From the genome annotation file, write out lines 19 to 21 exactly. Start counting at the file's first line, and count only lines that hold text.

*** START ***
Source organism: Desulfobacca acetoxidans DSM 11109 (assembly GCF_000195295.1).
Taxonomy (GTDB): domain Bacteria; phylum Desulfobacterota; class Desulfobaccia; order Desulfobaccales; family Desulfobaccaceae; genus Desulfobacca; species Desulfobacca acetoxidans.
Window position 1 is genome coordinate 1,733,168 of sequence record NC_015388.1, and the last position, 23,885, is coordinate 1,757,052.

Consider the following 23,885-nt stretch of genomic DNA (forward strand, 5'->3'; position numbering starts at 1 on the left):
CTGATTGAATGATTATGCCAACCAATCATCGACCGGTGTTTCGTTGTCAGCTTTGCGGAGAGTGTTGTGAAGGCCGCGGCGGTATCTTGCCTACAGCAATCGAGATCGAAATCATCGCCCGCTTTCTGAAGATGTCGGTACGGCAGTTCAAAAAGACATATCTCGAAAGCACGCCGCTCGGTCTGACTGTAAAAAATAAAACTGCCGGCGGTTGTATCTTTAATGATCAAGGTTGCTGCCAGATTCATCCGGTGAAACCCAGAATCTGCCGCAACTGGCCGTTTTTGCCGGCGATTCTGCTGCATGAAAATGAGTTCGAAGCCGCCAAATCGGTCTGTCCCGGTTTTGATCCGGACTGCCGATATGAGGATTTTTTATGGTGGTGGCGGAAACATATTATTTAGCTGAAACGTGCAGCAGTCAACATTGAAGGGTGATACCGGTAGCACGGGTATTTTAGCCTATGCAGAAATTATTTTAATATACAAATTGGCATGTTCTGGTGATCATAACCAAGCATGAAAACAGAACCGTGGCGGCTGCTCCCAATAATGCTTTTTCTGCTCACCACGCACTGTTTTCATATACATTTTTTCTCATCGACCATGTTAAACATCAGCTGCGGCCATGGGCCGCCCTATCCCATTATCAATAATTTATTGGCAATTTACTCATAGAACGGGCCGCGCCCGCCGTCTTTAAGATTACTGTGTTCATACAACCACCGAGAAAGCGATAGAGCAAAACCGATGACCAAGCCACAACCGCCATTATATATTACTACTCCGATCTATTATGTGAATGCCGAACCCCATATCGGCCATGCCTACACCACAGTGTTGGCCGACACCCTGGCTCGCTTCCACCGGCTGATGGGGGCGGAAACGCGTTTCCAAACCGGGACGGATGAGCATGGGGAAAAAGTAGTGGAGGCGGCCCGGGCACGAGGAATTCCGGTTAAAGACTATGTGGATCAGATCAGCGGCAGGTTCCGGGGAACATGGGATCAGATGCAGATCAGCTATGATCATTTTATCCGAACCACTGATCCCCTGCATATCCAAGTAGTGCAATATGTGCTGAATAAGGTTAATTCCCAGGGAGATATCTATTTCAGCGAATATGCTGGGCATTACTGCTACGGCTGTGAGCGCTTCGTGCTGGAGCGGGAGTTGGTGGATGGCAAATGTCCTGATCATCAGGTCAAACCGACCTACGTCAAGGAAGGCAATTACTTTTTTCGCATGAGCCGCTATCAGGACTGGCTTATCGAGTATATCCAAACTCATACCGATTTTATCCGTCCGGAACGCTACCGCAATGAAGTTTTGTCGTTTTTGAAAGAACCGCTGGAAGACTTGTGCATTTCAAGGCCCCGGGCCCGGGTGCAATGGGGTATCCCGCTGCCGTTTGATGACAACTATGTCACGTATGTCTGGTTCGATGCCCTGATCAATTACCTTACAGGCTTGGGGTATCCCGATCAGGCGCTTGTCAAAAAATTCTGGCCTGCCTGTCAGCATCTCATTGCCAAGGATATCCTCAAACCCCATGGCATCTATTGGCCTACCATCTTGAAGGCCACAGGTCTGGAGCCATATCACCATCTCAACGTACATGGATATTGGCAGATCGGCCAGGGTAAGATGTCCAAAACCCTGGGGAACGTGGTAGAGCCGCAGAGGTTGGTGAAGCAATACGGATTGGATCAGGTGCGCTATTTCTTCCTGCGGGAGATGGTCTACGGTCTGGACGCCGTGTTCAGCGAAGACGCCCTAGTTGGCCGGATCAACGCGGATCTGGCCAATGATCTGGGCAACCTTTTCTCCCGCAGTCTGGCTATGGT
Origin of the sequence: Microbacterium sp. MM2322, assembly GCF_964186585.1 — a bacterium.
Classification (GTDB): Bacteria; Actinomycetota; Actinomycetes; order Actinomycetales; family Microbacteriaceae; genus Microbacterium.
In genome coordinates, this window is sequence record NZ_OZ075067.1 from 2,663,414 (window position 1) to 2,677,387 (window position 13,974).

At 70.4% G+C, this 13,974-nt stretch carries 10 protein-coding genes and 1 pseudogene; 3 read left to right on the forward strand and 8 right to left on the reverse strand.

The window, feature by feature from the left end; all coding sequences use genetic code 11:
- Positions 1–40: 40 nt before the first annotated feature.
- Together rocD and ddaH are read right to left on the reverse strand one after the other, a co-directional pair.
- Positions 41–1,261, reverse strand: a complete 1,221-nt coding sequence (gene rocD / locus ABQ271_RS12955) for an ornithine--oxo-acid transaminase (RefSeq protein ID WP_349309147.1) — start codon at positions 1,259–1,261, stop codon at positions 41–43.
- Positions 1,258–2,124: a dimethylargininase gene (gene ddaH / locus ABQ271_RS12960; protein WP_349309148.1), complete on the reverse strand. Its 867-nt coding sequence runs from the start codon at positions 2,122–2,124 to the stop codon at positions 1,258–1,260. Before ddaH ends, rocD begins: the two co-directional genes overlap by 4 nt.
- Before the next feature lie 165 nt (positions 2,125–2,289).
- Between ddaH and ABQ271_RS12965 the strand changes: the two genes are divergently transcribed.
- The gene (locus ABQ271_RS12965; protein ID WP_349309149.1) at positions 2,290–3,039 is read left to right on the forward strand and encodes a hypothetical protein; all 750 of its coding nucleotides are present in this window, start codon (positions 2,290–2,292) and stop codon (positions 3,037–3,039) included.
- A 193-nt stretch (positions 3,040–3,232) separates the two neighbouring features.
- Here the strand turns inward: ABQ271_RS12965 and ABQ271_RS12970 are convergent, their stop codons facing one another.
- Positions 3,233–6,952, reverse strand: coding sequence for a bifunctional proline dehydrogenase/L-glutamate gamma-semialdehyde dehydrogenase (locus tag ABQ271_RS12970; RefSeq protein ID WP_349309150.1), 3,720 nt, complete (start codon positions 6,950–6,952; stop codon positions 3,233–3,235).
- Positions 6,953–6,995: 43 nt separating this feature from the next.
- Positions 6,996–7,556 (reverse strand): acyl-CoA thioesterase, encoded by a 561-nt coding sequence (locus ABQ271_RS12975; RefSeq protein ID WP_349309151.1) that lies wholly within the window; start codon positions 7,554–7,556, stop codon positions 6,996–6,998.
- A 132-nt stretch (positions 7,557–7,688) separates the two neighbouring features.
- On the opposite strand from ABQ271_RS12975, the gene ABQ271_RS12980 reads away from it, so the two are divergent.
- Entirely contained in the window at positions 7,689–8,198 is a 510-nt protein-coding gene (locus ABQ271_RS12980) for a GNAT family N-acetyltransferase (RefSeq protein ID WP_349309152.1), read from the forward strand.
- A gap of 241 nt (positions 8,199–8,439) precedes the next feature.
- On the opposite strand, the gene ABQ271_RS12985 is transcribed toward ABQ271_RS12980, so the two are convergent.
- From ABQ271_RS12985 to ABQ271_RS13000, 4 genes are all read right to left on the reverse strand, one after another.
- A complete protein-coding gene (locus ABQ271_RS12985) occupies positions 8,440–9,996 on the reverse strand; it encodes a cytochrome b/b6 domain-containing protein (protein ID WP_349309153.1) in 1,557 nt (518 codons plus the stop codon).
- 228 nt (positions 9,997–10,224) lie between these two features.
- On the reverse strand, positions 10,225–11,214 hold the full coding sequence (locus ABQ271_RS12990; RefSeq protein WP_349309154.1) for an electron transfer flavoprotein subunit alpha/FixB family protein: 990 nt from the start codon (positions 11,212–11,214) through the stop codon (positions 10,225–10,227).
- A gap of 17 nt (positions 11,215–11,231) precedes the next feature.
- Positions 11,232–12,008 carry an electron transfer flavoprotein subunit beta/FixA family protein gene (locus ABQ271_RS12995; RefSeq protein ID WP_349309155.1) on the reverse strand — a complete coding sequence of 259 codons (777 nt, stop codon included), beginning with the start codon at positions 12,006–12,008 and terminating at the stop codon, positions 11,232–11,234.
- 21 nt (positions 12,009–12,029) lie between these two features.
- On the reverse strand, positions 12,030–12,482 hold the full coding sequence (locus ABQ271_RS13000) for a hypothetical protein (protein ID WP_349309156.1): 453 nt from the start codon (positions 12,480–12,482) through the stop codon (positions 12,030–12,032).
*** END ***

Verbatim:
- Here the strand turns inward: ABQ271_RS12965 and ABQ271_RS12970 are convergent, their stop codons facing one another.
- Positions 3,233–6,952, reverse strand: coding sequence for a bifunctional proline dehydrogenase/L-glutamate gamma-semialdehyde dehydrogenase (locus tag ABQ271_RS12970; RefSeq protein ID WP_349309150.1), 3,720 nt, complete (start codon positions 6,950–6,952; stop codon positions 3,233–3,235).
- Positions 6,953–6,995: 43 nt separating this feature from the next.